Wednesday, April 21, 2010

The Truth

Mr Hanlon.
My high school senior English teacher.
Hands down, the best English teacher on the planet.
He did not just teach us how to dot our i's and cross our t's and where to properly place our commas.
He inspired me to write.
He was one of the greats, and he in turn inspired greatness from me.
He shared with his class full of pimply teenagers his writing, his thoughts and his passions.
His writing down right touched me.
He was so eloquent and truthful with his words.
I can honestly say I don't remember the topics of his writing, but I do remember how I felt as he read them aloud to his class.
I felt like I wanted to be better.
I wanted to show him how great I could be.
Not because he demanded it, but because he saw a glimpse of that greatness in me and I believed him when he told me so, through his writings.
His class room was, let's say for sake of time, a little less than tidy.
If a student turned in a paper that he considered a great work he asked if he could keep a copy for his own personal use.
His lecture hall was filled with stacks upon stacks of papers from former students.
They were like veritable mountains, there must have been thousands of them.
Even those stacks of papers were inspiring.
I wanted so badly to write a paper that would be worthy of his stacks, to become a part of the legend and the greatness.
Then, it happened.
He handed back our latest essays and there were no red markings in the body of my paper.
I turned to the back page to see, scrawled in his infamous red ink, the words: Excellent, you're best work! May I please have a copy?
My heart nearly stopped, I had done it!
Here's where the story gets interesting.
The assignment for the essay was to go to a public place and watch someone.
Could be anywhere and anyone, or even a group of people.
Then we were to write about what we had observed in those people and places.
I never went anywhere after school.
I did not do his assignment as he told us to.
I have a million reasons why I never actually went and observed as he had asked.
My mom never left the couch, so asking her to take me somewhere, no matter the cause, seemed like a foreign thought to me.
I didn't even consider it.
I walked 3 miles home from school every day after eating little breakfast and no lunch because I was too proud to stand in the "free lunch" line.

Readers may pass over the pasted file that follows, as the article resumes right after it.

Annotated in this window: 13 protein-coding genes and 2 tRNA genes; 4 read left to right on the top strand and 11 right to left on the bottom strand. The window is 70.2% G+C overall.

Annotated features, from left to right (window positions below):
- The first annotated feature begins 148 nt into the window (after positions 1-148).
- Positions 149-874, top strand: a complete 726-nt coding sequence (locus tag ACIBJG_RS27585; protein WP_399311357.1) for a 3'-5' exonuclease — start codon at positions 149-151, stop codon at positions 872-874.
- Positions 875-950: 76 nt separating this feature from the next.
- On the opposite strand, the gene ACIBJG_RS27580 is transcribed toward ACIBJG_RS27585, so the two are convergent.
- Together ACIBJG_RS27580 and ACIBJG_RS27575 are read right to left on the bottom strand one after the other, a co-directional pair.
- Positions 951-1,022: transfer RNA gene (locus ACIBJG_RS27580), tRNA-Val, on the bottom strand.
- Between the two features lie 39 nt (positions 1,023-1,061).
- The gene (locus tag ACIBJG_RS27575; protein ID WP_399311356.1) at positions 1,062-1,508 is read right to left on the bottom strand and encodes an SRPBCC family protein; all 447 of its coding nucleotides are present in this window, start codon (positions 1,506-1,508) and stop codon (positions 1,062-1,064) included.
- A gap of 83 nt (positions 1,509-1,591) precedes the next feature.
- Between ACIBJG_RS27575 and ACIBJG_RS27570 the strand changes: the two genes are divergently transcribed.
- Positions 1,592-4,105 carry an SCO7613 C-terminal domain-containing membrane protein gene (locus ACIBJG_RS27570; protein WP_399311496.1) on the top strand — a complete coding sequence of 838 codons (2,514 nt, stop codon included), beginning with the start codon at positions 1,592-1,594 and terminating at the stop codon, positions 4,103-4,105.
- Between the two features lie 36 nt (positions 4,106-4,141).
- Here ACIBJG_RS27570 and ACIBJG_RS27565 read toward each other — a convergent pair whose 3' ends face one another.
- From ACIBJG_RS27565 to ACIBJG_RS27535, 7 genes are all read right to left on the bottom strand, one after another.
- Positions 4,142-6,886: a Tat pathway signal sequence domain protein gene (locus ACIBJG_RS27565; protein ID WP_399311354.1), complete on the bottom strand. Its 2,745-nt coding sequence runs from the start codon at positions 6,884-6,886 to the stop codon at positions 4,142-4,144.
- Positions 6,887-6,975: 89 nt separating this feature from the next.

By the time I got home I was tired, beyond tired.
I had just enough energy to make some sort of dinner and homework, then I fell into a comma of T.V. and sleep.
The thought of going somewhere extra was too much.
Instead I made up a pretend scenario in my mind.
I wrote about a fictitious trip to Toys "R" Us and seeing a little girl in the Barbie Doll isle.
I described the Pepto Bismol pink and the look of desire in the girls' eyes.
In my mind the girl was thin with stringy hair and worn and dirty clothes, obviously not very well off.
Her eyes were a little too large for her face and she held the doll for a really long time, staring at the beautiful creature inside the box.
My story ended with the girl's mother briskly coming for the girl and yanking her from the moment of bliss as, just for a moment, she held a little piece of childhood.
I described how the mother, with her tired, worn face, had not even noticed the child like look of longing in her daughter's eyes.
I wondered, in my paper, if the little girl had even ever had a Barbie, or any doll for that matter.
I don't remember how I ended the paper, but it must have been fabulous.
I do remember that the best thing I had ever written was a lie.
I wondered how that could be.
This week I realized why it was that the best thing I had ever written could have been this fake story I had made up.
I never did tell Mr. Hanlon that I cheated on his assignment.
The truth is, I may not have done the assignment just as Mr.Hanlon asked, but that story was true.
That story was about myself.
It has taken me 15 years to realize that.
There was never a moment in my childhood when I stood in Toys "R" Us staring at a Barbie Doll when my mother yanked me away.
But the feelings of that little girl were my feelings.
The description of wanting a childhood so badly, but not even being noticed, were my feelings.
Even the physical descriptions were spot on.
That is why, even 15 years later, my heart breaks just a little bit when I think of that poor, thin girl standing all alone in the Barbie Doll isle.








6 comments:

g said...

That is such a sad and touching experience. It's really no wonder you're such a wonderful mother. Reading your posts, it is clear you're giving your children the childhood you never had and then some. They're are blessed to have you! And I agree with your teacher, you're a great writer :)

WinterWrite said...

OMG. I love you so much. You are an awesome mother. I don't know how you turned out so great, but I'm glad you are my sister. Give that little girl inside a big hug from me.
-Shar

Charlotte said...

This post was beautiful. It brought tears to my eyes. I'm glad you found an inspiration. I'm touched by your little girl in the Barbie aisle, too.

Karen or Lee said...

Sara, you were a very self assured young woman. I am glad it took you a long time to see yourself in that story...it gave you time to become much more assured and know who you are. Wish I had been more astute about the real situation!A great story, well written!

Just one tall girl named Laurel said...

Oh Sara, I'm so blessed to know you now that we're all grown up and to see how wonderful you are in this world, to your own family, to all you meet... Sharing your talents and sharing so much of you... You're an inspiration!

Karen said...

That's so heartbreaking and beautiful.

I firmly believe there is a big difference between fiction and a lie. And it seems to be that you have described the difference perfectly.